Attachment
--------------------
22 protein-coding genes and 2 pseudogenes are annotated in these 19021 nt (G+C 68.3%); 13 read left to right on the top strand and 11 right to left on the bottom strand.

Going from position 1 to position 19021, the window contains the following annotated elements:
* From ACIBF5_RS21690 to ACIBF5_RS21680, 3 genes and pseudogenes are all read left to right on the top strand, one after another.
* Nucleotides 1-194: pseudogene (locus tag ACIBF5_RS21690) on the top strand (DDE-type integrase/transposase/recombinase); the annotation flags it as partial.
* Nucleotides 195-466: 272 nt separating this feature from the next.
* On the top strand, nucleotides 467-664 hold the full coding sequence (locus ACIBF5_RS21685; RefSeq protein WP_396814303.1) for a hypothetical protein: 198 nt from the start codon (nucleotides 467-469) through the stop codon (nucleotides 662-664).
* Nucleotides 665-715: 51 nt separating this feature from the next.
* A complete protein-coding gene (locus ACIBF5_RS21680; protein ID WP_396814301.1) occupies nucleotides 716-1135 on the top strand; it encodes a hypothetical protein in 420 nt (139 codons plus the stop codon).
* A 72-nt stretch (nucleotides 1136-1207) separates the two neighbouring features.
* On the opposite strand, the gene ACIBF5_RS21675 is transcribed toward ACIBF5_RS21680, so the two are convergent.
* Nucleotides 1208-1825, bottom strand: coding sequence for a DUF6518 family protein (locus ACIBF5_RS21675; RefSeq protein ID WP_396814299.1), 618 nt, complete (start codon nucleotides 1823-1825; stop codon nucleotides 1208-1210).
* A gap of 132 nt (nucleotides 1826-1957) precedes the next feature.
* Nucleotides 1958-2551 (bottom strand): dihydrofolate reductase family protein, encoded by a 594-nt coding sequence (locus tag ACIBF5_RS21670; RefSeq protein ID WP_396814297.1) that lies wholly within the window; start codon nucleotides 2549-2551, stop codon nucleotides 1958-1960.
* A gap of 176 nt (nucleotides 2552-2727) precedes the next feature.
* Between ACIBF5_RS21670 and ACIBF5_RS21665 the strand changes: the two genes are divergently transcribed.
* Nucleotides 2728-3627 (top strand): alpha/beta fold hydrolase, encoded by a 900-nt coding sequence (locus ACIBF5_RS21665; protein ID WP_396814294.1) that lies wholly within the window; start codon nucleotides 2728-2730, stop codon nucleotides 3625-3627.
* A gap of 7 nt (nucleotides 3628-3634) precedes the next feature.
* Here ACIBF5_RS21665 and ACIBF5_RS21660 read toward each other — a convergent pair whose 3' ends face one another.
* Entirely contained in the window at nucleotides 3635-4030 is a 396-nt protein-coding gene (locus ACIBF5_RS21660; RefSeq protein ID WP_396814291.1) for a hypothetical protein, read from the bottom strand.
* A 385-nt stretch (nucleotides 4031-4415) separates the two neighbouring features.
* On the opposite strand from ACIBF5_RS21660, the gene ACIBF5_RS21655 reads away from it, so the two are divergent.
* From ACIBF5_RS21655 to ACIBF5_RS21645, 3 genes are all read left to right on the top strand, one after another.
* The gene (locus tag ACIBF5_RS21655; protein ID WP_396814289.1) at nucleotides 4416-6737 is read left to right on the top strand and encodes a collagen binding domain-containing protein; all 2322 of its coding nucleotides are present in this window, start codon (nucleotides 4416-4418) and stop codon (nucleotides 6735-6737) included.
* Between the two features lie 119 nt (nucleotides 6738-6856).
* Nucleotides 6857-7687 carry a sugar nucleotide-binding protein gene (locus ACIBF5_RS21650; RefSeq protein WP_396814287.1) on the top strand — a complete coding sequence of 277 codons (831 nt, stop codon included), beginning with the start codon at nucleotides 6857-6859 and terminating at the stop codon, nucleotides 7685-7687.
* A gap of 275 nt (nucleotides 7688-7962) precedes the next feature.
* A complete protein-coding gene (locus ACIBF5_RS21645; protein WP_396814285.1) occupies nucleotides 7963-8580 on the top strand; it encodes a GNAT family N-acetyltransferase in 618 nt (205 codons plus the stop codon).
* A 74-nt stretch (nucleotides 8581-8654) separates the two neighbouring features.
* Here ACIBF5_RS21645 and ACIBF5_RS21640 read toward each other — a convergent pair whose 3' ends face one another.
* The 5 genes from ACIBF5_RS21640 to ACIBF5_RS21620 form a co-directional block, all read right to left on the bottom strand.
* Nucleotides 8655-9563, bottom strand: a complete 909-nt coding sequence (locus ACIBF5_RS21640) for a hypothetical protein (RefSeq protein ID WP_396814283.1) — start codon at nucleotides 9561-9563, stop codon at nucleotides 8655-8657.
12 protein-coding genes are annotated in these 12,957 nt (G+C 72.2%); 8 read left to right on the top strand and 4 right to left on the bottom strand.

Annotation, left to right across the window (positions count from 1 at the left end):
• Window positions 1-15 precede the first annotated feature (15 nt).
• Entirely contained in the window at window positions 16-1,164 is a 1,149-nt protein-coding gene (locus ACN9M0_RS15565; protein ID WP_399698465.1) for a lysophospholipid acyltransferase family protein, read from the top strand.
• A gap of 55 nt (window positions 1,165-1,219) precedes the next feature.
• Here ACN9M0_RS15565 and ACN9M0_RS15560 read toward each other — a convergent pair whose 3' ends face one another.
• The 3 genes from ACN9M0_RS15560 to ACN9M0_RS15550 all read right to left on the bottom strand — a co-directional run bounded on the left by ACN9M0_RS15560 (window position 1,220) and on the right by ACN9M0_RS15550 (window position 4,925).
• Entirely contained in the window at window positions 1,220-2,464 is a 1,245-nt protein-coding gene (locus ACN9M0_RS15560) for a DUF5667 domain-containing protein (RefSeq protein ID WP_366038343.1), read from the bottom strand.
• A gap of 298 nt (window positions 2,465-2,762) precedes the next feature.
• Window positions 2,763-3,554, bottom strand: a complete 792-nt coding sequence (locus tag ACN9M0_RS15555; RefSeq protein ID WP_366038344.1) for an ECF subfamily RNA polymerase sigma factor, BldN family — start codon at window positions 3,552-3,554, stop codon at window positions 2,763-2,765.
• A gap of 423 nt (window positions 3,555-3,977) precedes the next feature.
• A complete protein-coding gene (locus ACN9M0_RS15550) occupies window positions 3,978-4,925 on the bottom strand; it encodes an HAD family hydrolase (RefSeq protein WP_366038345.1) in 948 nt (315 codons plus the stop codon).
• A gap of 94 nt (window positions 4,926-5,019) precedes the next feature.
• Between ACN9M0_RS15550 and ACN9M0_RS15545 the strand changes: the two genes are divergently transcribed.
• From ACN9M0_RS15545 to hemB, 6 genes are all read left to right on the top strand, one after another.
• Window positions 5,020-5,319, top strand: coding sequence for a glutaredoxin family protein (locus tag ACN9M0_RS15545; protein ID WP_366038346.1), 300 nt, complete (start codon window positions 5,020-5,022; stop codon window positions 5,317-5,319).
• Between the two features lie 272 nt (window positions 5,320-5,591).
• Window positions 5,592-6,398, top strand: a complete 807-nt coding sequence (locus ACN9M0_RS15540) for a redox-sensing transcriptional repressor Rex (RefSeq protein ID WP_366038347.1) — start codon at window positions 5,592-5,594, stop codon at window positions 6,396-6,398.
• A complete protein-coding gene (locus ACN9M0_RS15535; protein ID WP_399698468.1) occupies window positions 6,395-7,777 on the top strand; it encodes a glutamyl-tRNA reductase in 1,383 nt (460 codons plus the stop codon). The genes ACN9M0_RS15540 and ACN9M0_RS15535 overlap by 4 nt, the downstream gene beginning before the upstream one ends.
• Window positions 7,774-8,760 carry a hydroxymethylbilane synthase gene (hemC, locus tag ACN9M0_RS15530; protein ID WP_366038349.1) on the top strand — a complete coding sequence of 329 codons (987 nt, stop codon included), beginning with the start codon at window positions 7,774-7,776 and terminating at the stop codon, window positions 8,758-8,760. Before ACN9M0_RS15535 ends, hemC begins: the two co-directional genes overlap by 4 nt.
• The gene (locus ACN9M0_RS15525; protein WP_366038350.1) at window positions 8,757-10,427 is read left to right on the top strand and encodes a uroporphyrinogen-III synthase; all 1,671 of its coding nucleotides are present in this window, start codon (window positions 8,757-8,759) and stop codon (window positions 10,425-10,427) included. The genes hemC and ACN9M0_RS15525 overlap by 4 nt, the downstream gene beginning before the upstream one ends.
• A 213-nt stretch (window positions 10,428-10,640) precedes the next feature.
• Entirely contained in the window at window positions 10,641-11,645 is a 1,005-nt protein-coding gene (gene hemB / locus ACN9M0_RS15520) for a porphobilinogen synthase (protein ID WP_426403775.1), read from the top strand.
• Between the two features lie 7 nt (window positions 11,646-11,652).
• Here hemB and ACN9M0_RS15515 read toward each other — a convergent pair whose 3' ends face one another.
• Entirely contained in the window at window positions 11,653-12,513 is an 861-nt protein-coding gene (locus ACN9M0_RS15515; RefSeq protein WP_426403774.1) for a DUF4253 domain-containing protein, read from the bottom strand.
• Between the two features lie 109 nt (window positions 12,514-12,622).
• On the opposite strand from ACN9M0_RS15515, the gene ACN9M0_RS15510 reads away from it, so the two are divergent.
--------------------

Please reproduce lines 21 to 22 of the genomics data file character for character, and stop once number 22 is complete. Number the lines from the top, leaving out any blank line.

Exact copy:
* On the opposite strand from ACIBF5_RS21660, the gene ACIBF5_RS21655 reads away from it, so the two are divergent.
* From ACIBF5_RS21655 to ACIBF5_RS21645, 3 genes are all read left to right on the top strand, one after another.